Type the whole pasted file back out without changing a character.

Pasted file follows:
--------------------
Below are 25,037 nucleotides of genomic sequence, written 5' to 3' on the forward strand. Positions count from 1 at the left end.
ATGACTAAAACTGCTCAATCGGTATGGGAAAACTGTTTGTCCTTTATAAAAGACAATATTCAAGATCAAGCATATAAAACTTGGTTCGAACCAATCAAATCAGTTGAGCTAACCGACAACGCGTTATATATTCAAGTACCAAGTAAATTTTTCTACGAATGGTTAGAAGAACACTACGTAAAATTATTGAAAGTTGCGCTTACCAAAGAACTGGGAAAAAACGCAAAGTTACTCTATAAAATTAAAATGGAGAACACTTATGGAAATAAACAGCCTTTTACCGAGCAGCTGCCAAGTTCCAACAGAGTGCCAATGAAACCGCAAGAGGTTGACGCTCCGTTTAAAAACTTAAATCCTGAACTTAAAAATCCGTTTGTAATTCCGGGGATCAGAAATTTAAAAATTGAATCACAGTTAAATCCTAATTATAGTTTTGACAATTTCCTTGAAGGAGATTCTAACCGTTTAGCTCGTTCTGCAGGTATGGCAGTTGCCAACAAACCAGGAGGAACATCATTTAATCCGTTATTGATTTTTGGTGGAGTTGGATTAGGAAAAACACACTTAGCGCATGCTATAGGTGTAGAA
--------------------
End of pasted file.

Below are 25,037 nucleotides of genomic sequence, written 5' to 3' on the forward strand. Positions count from 1 at the left end.
ATGACTAAAACTGCTCAATCGGTATGGGAAAACTGTTTGTCCTTTATAAAAGACAATATTCAAGATCAAGCATATAAAACTTGGTTCGAACCAATCAAATCAGTTGAGCTAACCGACAACGCGTTATATATTCAAGTACCAAGTAAATTTTTCTACGAATGGTTAGAAGAACACTACGTAAAATTATTGAAAGTTGCGCTTACCAAAGAACTGGGAAAAAACGCAAAGTTACTCTATAAAATTAAAATGGAGAACACTTATGGAAATAAACAGCCTTTTACCGAGCAGCTGCCAAGTTCCAACAGAGTGCCAATGAAACCGCAAGAGGTTGACGCTCCGTTTAAAAACTTAAATCCTGAACTTAAAAATCCGTTTGTAATTCCGGGGATCAGAAATTTAAAAATTGAATCACAGTTAAATCCTAATTATAGTTTTGACAATTTCCTTGAAGGAGATTCTAACCGTTTAGCTCGTTCTGCAGGTATGGCAGTTGCCAACAAACCAGGAGGAACATCATTTAATCCGTTATTGATTTTTGGTGGAGTTGGATTAGGAAAAACACACTTAGCGCATGCTATAGGTGTAGAA